2 Rebounding Dividend Stocks That Still Look Oversold

Here’s why TransCanada Corporation (TSX:TRP)(NYSE:TRP) and Canadian Imperial Bank of Commerce (TSX:CM)(NYSE:CM) should be on your radar.

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The pullback in the stock market is starting reverse course, but dividend investors still have an opportunity to add some of Canada’s top companies to their portfolios at very attractive prices.

Here are the reasons why I think TransCanada Corporation (TSX:TRP)(NYSE:TRP) and Canadian Imperial Bank of Commerce (TSX:CM)(NYSE:CM) should be on your radar.


TransCanada had a rough 2015.

President Obama rejected the company’s northern leg of the Keystone XL pipeline, and investors pretty much dumped anything connected to the energy space.

As a result, TransCanada’s shares slid most of last year and are still about 15% lower than they were 12 months ago.

Despite the Keystone setback, TransCanada still has about $13 billion in other projects that are moving along very well and should be in service by 2018. This means revenue and cash flow should rise steadily, and management says investors can expect to see dividend increases of 8-10% per year through 2020.

That’s reason enough to pick up the stock, but the story gets even better.

The market has completely written off Keystone and is giving little value to the potential of the $15.7 billion Energy East project.

The provinces continue to bicker over Energy East, but I think the pipeline will eventually get the green light, and there is some huge upside potential in the stock if that happens. As for Keystone, the project could suddenly be back on the table if the Republicans win this year’s election.

TransCanada pays a quarterly dividend of $0.56 per share that yields 4.6%. The stock has rallied off the lows, but investors still have a chance to buy it at a very reasonable price.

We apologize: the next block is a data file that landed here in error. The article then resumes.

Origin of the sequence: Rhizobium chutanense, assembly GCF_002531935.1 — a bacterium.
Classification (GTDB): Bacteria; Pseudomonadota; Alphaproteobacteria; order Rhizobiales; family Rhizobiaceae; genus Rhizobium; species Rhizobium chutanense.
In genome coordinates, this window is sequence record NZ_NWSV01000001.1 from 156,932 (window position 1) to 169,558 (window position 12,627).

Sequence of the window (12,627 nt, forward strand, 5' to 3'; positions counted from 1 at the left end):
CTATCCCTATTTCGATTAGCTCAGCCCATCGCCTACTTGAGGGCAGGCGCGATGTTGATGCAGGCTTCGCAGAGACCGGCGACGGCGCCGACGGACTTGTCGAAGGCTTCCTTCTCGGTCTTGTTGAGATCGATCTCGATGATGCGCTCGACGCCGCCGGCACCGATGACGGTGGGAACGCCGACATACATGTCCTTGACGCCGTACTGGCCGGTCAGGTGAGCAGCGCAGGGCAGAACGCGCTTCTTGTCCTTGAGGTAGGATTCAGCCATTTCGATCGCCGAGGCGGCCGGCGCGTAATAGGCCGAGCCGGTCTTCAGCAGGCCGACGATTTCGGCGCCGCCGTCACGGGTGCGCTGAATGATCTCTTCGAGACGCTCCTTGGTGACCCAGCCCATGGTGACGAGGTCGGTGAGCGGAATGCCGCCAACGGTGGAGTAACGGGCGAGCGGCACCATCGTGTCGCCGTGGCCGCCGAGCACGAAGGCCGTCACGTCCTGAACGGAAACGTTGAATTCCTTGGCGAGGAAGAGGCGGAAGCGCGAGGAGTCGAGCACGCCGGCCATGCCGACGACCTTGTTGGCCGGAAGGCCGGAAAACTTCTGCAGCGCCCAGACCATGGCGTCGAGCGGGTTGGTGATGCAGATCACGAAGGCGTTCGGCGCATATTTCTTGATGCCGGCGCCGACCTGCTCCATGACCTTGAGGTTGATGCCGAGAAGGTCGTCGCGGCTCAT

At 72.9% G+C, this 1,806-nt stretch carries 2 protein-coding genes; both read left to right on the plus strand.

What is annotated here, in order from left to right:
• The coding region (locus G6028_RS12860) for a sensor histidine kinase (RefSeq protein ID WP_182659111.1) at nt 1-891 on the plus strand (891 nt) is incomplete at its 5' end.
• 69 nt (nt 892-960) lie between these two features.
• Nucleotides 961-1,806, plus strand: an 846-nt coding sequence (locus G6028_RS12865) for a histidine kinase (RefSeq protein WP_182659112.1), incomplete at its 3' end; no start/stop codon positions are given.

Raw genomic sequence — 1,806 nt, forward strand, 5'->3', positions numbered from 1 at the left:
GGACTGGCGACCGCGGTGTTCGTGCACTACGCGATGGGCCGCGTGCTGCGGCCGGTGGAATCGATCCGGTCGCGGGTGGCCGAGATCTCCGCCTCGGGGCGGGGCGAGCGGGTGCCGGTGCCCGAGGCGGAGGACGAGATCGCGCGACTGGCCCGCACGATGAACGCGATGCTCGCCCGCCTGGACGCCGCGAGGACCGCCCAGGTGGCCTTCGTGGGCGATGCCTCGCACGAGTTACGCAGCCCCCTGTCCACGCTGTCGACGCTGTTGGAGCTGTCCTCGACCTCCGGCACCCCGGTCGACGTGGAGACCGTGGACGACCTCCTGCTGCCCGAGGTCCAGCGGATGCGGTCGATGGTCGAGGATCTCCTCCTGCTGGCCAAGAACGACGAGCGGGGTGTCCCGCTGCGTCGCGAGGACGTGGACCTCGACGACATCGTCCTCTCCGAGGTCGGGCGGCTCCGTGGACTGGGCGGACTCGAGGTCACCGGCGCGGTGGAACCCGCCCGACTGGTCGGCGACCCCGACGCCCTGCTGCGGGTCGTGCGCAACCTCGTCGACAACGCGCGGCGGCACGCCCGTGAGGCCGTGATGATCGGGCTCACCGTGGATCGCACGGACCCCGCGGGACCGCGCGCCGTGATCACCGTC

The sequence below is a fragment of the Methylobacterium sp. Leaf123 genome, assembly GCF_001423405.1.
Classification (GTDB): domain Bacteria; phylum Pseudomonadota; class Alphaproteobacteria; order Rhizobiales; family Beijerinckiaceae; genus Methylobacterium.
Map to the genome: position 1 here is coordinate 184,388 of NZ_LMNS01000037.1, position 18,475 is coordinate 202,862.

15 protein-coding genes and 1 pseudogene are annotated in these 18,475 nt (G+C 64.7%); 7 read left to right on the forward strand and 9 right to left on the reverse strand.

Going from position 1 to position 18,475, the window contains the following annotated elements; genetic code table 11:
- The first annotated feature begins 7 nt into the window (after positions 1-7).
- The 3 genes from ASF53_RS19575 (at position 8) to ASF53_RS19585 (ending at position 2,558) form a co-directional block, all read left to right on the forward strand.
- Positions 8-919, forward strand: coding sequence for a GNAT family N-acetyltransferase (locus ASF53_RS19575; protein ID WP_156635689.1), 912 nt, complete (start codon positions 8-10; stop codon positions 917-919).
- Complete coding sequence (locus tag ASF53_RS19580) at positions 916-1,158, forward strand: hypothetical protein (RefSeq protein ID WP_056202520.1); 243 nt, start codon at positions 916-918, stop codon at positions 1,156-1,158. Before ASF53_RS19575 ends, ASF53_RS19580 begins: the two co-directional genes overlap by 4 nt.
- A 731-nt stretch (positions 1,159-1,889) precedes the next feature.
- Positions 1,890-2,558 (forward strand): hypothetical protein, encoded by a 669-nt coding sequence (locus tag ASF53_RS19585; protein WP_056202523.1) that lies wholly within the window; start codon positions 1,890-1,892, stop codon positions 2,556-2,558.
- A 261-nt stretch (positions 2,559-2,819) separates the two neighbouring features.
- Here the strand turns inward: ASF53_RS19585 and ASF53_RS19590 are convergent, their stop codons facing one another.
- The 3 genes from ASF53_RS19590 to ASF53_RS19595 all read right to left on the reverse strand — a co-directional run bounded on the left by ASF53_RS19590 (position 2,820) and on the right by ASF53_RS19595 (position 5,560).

CIBC is the baby of Canada’s Big Five banks, and investors often overlook it in favour of the larger names.

The stock is also sidestepped because it has a history of big blunders. The most recent occurred during the financial crisis when CIBC had to take $10 billion in write-downs due to bad bets on the U.S. subprime market.

Since then, the company has refocused its investments on building a stronger Canadian retail business and growing its wealth management operations. That strategy has proven to be very successful, and investors those who bought the stock during the last crash are sitting on some significant gains, even after the recent pullback.

More trouble ahead?

The shares have come under pressure amid worries that CIBC is now too reliant on the faltering Canadian economy. A total meltdown here in Canada will hit CIBC harder than its more diversified peers, but the sell-off looks like it has gone too far.

Here’s why.

CIBC finished fiscal 2015 with $17.3 billion in direct exposure to the energy sector. The drawn exposure was $6.1 billion. That’s not chump change, but more than 75% of the loans are investment grade and CEO Victor Dodig recently said oil loans account for just 2% of the bank’s total loan book, so the situation looks manageable.

As for housing risk, CIBC had $163 billion in Canadian residential mortgages at the end of the fourth quarter. Uninsured loans represent 36% of the portfolio and the loan-to-value ratio on that component is 61%. This means the housing market would have to crash hard for CIBC to take a material hit.

Most market observers expect a gradual decline in house prices in the coming years, rather than a sharp crash.

CIBC pays a quarterly dividend of $1.15 per share that yields 5.2%. The stock isn’t as cheap as it was late last week, but it still trades for less than 10 times earnings.

Investors with a long-term horizon might want to consider adding the name while the yield is above 5%.

This article represents the opinion of the writer, who may disagree with the “official” recommendation position of a Motley Fool premium service or advisor. We’re Motley! Questioning an investing thesis — even one of our own — helps us all think critically about investing and make decisions that help us become smarter, happier, and richer, so we sometimes publish articles that may not be in line with recommendations, rankings or other content.

Fool contributor Andrew Walker has no position in any stocks mentioned.

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